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Har Ghar Jal initiative / Water mission may miss 2024 target

jal jeevan mission

The article highlights the challenges faced by the Indian government’s Har Ghar Jal initiative, the progress made in providing potable water connections, and the need for independent verification and certification to ensure accurate reporting.

What is the context?

The context is the Indian government’s Har Ghar Jal initiative. It aims to provide potable water connections to all rural households by 2024 under the Jal Jeevan Mission.

What is Jal Jeevan Mission?

The Jal Jeevan Mission aims to provide safe and sufficient drinking water to all rural households in India by 2024 through individual tap connections. The mission includes source sustainability measures like recharge and reuse through grey water management, water conservation, and rainwater harvesting. It emphasizes a community-based approach to water and places significant importance on information, education, and communication. The mission seeks to create a Jan andolan (people’s movement) for water, making it a priority for everyone.

Challenges Affecting Har Ghar Jal Initiative:
  • COVID-19 Pandemic and Supply Chain Disruptions:

    The COVID-19 pandemic and the Russia-Ukraine war caused delays and shortages of critical materials like steel and cement, affecting the manufacturing and connection of metal pipes.

  • Shortage of Skilled Manpower:

    Many states struggled to find qualified personnel to construct tanks, cisterns, and water connections of acceptable quality, leading to delays and inefficiencies.

  • State-Specific Issues:

    Some states, such as Rajasthan, faced challenges with actual water availability, while West Bengal and Kerala encountered water contamination problems, emphasizing the importance of ensuring water quality.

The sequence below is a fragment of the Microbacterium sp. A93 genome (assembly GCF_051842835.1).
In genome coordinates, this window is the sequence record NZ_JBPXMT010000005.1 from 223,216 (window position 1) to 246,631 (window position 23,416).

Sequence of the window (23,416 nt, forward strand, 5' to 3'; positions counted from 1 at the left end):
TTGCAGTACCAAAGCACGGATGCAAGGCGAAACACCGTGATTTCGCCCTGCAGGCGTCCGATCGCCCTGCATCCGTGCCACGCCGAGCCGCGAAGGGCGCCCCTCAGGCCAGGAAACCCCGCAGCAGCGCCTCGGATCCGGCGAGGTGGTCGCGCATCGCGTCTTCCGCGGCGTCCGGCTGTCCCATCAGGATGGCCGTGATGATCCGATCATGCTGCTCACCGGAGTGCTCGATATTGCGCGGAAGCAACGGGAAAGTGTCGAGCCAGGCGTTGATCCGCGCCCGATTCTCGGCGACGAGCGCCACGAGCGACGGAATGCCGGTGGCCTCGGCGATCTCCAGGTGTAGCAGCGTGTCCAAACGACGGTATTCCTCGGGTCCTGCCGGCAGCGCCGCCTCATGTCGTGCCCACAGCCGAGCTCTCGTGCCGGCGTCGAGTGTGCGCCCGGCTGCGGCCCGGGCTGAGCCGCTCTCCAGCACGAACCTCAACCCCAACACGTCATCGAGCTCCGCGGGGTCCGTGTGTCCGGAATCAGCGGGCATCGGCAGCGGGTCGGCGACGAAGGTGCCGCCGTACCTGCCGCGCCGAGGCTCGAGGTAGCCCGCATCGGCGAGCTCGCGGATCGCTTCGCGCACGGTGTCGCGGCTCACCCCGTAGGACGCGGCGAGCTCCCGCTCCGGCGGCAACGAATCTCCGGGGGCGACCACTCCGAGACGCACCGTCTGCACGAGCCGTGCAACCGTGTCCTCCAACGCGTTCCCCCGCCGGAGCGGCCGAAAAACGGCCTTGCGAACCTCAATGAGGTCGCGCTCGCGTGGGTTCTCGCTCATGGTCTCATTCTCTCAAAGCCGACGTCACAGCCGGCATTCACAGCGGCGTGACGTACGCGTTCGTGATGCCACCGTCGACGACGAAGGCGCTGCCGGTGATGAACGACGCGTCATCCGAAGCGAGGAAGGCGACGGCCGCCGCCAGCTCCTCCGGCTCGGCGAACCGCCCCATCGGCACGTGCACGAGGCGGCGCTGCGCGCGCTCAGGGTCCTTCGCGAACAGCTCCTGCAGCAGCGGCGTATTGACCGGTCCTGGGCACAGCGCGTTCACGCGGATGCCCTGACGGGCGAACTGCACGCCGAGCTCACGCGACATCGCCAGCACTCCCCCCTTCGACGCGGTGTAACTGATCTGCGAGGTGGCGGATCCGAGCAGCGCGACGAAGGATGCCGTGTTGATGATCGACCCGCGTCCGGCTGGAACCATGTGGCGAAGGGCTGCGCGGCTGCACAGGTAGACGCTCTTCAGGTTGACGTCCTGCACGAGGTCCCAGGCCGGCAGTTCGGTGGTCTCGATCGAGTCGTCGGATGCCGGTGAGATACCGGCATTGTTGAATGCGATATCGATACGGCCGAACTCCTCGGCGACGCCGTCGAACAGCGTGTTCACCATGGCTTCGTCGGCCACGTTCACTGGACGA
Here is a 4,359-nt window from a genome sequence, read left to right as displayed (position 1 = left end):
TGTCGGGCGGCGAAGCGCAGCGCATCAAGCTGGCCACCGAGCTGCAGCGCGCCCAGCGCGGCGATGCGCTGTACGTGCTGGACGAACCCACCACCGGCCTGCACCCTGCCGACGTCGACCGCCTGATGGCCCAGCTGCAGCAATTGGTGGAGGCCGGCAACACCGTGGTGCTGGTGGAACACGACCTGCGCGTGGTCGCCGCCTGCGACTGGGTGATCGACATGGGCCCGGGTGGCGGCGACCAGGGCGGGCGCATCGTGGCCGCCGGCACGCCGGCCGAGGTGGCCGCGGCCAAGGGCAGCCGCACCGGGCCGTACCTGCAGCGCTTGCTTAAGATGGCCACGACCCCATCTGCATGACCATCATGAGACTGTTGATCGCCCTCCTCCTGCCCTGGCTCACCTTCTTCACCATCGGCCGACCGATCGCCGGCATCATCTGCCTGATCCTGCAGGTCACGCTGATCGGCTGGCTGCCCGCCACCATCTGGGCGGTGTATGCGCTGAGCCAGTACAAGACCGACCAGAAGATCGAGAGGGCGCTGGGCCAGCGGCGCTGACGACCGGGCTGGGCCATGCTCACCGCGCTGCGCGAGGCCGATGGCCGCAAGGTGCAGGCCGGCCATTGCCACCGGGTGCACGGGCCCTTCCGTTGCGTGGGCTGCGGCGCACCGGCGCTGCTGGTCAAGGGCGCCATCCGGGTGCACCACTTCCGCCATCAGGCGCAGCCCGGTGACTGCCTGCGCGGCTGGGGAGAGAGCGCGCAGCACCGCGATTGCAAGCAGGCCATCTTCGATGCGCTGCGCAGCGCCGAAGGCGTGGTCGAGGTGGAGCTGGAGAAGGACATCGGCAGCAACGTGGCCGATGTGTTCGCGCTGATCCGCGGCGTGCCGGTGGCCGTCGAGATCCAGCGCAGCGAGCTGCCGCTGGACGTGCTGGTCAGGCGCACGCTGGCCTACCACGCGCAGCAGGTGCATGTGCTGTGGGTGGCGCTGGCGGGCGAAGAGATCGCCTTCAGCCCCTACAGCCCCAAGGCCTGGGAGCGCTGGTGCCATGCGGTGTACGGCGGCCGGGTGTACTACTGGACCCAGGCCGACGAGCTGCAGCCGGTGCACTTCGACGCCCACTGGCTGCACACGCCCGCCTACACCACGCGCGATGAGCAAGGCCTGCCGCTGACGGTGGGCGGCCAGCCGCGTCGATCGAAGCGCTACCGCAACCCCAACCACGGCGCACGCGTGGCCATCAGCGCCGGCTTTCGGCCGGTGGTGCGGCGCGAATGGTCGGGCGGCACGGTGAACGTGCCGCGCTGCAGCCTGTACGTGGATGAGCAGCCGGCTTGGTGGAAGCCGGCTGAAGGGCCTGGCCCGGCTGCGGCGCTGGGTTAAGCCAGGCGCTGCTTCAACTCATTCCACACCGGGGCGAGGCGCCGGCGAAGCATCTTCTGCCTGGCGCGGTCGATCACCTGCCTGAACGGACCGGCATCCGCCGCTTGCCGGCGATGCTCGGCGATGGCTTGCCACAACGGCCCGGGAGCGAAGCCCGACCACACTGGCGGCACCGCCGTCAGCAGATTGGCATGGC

Lowered Expectations:

The target of providing tap connections to all rural households by 2024 is likely to fall short. The official expectation is that approximately 75% of households will be covered by March 2024 and 80% by December 2024. However, work has not even begun in around 5% of households, and completion may extend beyond 2025-26 in some areas.

Financial Outlay and Objectives of the Jal Jeevan Mission:

The Jal Jeevan Mission has a financial outlay of ₹3.60 lakh crore. The central government funds 50% of the cost. The mission aims to provide functional tap connections, delivering a minimum of 55 liters of potable water per person per day.

Discrepancies in Reported and Verified Connections:

Data shows that approximately 63% of rural households have tap connections. However, there is a significant gap between reported and verified connections. Only 58,357 out of nearly 1,68,000 villages reported as “Har Ghar Jal” have been certified.

Independent Verification and Certifications:

Independent mechanisms, such as surveys and expert appraisals, reveal that only 62% of households with water connections are fully functional. Certification involves gram panchayats uploading videos to verify connectivity claims.

Political Considerations and Certification:

Political factors influence certification decisions. States not reliant on central funds may choose not to publicize the Prime Minister and Chief Minister’s images. However, many states are recognizing the importance of certification.

Progress in States:

Progress varies across states. Uttar Pradesh has significantly increased tap connections, reaching 1.3 crore households. However, the number of certified villages remains low compared to reported figures.

Conclusion:

The Har Ghar Jal initiative has made progress in providing tap connections to rural households, although it faces challenges and may fall short of its 2024 target. The government needs to address the remaining gaps, ensure water quality, and continue efforts to achieve its goals.

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